UAA celebrates diversity with movie showings for Black History Month

During the month of February, Concert Board and Black Student Union have planned a series of events for Black History Month. For the first three Wednesdays of February, there will be movie showings to educate students, faculty and the general public on black history.

“I think it’s important to celebrate Black History Month and diversity at UAA because our university and our community is diverse. By celebrating other’s cultures we welcome them and invite them to be a part of the community at UAA,” Kelly Ireland, double majoring in biological sciences and journalism and chair of Concert Board, as well as the former executive editor of The Northern Light, said. “Now more than ever we need to be inclusionary and show others that they are accepted. One of the best things about UAA is the diversity of students we have here. Anchorage is also an incredibly diverse city, and we should be celebrating that.”

One of the themes for movies that are being presented has to do with conflict and confusion within the black community.

“As for the films that we decided to advertise, we felt as though it touched on some of the issues that African Americans often have within our own community and to hopefully educate and utilize the information given off from these films to learn from them,” Nyariak Kuany, accounting major and treasurer of the Black Student Union said.

Movies can have a huge impact on the way individuals interpret information. Although there are several books and information online about black history, watching actual footage can give a better understanding of certain situations.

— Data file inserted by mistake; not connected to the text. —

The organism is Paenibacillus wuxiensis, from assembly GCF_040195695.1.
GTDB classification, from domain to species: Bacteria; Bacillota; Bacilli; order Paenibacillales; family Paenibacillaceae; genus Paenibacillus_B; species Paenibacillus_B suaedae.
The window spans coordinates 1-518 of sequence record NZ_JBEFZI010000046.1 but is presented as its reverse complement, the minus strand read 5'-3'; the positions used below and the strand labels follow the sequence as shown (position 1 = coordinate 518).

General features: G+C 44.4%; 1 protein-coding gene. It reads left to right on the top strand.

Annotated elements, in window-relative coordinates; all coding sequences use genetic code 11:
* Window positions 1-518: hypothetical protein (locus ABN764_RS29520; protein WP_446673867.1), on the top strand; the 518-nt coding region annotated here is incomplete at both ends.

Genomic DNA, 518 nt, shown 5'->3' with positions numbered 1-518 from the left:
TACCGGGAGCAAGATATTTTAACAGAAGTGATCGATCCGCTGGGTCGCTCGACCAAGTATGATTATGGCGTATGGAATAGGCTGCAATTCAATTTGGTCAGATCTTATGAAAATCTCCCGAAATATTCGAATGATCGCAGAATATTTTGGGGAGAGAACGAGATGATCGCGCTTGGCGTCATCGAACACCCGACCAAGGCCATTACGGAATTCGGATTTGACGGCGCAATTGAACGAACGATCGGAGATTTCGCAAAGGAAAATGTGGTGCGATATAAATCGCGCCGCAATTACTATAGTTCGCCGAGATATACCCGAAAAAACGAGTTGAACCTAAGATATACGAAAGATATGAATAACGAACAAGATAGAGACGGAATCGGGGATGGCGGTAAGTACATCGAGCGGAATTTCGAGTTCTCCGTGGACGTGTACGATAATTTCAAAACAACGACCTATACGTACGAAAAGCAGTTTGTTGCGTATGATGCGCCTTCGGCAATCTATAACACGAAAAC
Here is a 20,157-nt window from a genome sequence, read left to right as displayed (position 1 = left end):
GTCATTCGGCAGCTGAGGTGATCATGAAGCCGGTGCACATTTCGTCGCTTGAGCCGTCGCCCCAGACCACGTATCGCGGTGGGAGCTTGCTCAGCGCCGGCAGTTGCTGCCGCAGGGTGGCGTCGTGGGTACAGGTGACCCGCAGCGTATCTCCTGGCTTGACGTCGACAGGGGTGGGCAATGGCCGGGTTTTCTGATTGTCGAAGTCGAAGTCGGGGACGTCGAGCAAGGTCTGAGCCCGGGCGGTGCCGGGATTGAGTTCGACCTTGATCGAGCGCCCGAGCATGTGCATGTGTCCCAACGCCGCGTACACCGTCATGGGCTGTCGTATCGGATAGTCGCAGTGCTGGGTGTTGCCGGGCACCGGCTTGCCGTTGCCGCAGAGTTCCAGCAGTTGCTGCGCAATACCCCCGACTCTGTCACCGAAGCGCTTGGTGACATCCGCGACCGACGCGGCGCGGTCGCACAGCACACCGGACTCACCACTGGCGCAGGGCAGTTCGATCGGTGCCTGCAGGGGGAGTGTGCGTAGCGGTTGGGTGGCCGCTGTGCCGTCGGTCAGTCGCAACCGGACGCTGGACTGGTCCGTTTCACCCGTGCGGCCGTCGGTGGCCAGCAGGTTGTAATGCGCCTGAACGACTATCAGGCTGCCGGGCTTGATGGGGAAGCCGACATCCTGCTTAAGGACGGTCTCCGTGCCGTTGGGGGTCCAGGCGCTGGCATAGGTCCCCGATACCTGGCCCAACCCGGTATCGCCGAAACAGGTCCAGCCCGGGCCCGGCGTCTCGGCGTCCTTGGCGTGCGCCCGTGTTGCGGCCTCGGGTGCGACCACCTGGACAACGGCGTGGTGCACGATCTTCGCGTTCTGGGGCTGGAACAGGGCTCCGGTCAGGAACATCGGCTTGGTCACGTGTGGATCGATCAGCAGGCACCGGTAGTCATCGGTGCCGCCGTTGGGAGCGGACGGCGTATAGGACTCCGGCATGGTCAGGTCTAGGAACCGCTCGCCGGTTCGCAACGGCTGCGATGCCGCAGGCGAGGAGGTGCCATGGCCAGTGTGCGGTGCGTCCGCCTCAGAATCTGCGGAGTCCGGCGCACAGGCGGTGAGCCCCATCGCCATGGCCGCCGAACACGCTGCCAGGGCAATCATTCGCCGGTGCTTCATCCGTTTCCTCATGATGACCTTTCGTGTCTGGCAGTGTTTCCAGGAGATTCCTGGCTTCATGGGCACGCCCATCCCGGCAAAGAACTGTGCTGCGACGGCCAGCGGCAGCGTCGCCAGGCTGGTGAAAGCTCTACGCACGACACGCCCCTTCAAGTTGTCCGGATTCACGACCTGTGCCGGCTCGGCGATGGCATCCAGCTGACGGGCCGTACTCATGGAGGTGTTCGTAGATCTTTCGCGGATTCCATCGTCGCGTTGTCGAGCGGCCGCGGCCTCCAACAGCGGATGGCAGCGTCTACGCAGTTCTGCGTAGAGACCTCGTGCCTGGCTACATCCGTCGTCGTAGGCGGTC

“The movies are an insight of what’s going on in our culture and its good to have because it’s on film, even though we have written documents and pictures, it’s always good to be able to visualize,” Jennifer Spencer, majoring in social work said.

These movies are being shown in hopes to expose important facts in our history to improve the future by having a mutual understanding of cultures.

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“Personally I feel students on campus as well as those within the anchorage community would be able to experience and get a taste of black culture distributed around the country and hopefully help improve overall student engagement on campus by watching and attending the events we have planned in celebration of this month,” Kuany said.

Showing these films is not only celebrating Black History Month, but also furthering the community’s education on our own history. Education is key for obtaining a better understanding of one another.

“One quote I always look back to is by Malcolm X and he says, ‘Education is the passport to the future, for tomorrow belongs for those who prepare for it today,’ and I just see that as an inspirational quote because you educate yourself about what happened and watch these movies and get educated about studies that people have done,” Spencer said. “It’s very important for you to go to all or most of the films, do your research after the films and always give an ear to what other people have to say.”

The movie events are free for students and the general public. Along with the movie showings throughout the month, there will also be guest speaker Shaun King, a panel discussion on ‘The Crisis in Black Education,’ a soul food potluck and a spoken word event. Look out for these events and celebrate Black History Month and come together as a community.

Feb. 1 — Bound: Africans vs. African Americans (Wendy Williamson Auditorium)

Feb. 8 — Something From Nothing: The Art of Rap (Wendy Williamson Auditorium)

Feb. 15 — The Black Friday (UAA Planetarium)